UPDATE 2-Britain's G4S may sell weak divisions in turnaround effort
LONDON, Nov 5 (Reuters) - G4S plans to shake up the weakest parts of its business and lay off up to 400 UK staff as the new boss of the world's largest security firm by revenue battles to restore its reputation tarnished by a series of high-profile blunders.
Chief Executive Ashley Almanza said on Tuesday he would sell or restructure 35 poorly performing businesses, accounting for about one twentieth of group turnover, with any disposal proceeds earmarked for higher-growth emerging markets.
G4S, which along with rival Serco is being investigated by Britain's Serious Fraud Office over electronic tagging contracts, acknowledged that it has suffered "significant reputational damage."
The company, whose mistakes include its failure to properly staff the 2012 London Olympics, last week denied an allegation that its employees had abused inmates at a prison it ran in South Africa.
G4S also said on Tuesday that trading in its fourth quarter was expected to remain challenging in Europe and the United States, sending its shares down 2.2 percent in a slightly lower market.
Almanza, a former executive at oil and gas firm BG Group who was promoted from finance chief in June, said G4S had been damaged by its short-term focus and would now manage the business for the long term, reviewing its regions monthly, and improving customer services and technology.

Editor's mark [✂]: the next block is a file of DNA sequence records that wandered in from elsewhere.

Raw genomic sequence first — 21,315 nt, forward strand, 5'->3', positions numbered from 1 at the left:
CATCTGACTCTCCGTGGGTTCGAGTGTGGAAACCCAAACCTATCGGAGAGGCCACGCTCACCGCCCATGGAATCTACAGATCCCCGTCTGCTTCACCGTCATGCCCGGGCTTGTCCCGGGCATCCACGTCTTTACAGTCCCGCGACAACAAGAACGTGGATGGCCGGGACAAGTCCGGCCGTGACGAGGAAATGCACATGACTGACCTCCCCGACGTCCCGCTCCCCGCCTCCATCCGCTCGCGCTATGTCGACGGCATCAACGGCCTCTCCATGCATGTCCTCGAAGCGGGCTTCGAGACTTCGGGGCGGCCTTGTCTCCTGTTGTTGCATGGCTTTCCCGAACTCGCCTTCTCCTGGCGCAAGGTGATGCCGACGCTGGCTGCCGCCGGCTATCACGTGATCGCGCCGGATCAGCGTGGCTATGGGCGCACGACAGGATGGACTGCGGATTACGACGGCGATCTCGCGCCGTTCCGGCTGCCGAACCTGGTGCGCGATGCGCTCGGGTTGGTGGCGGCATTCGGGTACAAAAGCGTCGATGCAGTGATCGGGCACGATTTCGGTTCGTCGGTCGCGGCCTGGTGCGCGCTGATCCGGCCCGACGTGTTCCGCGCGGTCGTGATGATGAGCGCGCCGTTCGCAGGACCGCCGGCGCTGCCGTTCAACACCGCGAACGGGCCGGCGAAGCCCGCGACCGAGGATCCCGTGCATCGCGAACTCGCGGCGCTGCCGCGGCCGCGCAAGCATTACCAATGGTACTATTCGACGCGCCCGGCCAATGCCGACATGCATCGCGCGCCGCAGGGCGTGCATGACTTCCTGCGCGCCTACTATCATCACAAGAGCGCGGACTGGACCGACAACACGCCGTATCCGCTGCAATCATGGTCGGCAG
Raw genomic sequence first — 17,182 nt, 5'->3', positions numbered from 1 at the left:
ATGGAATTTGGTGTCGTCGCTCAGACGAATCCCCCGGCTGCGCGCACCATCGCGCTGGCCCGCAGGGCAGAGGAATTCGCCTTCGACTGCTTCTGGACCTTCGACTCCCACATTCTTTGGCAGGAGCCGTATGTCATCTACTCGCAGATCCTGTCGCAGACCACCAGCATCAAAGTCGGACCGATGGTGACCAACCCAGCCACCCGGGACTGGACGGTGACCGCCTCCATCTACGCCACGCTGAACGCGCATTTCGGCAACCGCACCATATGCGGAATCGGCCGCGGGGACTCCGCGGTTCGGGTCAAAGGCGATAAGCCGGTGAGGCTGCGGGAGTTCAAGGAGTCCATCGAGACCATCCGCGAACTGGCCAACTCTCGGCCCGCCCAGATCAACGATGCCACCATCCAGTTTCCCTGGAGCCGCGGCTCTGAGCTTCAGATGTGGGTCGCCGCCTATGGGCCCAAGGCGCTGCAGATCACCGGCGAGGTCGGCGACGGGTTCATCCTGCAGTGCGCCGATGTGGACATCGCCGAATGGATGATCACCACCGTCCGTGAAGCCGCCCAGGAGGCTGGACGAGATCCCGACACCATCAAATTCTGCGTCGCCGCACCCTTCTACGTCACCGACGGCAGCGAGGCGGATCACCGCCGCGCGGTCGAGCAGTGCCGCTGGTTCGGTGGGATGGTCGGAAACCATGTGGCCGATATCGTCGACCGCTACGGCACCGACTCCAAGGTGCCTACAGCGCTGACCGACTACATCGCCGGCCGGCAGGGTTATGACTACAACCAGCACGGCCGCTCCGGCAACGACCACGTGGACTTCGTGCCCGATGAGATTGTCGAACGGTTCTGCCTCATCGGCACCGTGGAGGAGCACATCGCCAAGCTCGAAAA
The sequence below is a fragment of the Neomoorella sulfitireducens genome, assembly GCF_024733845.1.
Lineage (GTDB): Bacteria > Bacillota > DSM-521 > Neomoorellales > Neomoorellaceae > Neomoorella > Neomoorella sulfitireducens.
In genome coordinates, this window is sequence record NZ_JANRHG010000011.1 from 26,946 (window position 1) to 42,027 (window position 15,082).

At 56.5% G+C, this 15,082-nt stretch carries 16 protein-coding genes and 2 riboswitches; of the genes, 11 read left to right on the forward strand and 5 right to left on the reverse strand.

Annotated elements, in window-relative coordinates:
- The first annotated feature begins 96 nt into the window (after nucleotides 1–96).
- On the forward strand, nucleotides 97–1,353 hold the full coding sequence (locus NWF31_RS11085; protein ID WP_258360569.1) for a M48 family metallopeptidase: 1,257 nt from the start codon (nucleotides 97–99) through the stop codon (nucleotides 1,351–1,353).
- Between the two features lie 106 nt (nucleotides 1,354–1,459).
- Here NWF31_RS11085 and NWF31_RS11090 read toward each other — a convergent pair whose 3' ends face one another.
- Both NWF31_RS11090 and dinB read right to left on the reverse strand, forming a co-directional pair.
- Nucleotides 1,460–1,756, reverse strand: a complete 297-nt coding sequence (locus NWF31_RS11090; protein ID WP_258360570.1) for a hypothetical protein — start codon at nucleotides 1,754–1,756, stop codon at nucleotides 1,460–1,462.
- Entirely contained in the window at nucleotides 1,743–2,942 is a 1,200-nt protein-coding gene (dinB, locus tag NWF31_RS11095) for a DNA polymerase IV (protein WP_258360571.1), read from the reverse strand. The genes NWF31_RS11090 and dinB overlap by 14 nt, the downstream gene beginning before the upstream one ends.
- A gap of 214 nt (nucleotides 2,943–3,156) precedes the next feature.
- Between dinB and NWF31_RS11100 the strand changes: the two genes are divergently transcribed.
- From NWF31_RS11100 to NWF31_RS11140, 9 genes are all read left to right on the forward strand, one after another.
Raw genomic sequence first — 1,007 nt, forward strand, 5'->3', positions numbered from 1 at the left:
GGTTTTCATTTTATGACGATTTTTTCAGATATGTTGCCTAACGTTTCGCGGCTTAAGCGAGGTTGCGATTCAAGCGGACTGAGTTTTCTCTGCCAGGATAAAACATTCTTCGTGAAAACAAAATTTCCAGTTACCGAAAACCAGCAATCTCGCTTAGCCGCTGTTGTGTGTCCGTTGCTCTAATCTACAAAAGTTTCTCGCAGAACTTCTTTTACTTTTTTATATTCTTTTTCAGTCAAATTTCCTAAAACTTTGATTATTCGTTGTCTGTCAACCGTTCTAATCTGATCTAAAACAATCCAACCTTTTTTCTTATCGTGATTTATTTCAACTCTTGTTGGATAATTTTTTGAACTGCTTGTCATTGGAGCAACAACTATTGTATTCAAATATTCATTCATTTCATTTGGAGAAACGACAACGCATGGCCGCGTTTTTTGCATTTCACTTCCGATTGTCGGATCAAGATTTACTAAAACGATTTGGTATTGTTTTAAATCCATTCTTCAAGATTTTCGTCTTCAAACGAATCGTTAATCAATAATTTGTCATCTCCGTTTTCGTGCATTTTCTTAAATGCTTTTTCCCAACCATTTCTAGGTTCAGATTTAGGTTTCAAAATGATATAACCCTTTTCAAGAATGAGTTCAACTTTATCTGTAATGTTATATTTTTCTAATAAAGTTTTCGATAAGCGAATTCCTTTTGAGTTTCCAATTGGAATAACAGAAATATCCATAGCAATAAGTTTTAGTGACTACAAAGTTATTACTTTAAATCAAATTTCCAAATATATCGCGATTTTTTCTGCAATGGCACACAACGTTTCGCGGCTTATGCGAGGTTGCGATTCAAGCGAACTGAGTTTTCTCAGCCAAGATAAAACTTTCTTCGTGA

"G4S has strong fundamentals and these will be improved by changes to the way we manage the business," he said. There were significant opportunities to grow in emerging markets, which already make up over 40 percent of profit, he said.
The 35 underperforming businesses to be reviewed in the next year made around 400 million pounds of G4S's 7.3 billion pound revenue last year and have an average operating profit margin of 3 percent, below the 5.5 percent for the group at the half year ended June. Almanza would not comment on where they were located.
The firm, which runs services from immigration centres to guarding tennis players at Wimbledon, also said it would invest 15-20 million pounds in its operations to help achieve an annual organic growth target of 5-8 percent.
G4S, which issued a profit warning in May, said organic revenue rose by 4.8 percent in the nine months to Sept. 30, although margin pressure kept adjusted pretax profit in line with the same period a year ago.
In August, just a few months into his new role, Almanza raised 348 million pounds through a share sale and earmarked more cash to come from disposals to help avoid a costly credit-rating downgrade, improve profit margins and fund expansion.
He also announced a 30-35 million pound restructuring of some European businesses and its UK and Ireland cash security arm.
On Tuesday he said the programme was progressing well with price rises agreed with major clients, and branch closures and the removal of 250-400 UK posts to come in the next 18 months.
The firm, whose business spans some 120 countries, has around 45,000 staff in the UK.
Speculation that Almanza's overhaul might lead to a break-up of G4S cooled last week when the firm rejected a $2.5 billion offer for its cash security business, saying the unit was integral to its strategic plans.
G4S said it had brought six new directors on the board since June last year and made five changes to its executive team in an effort to give clients more confidence in its ability to manage the business.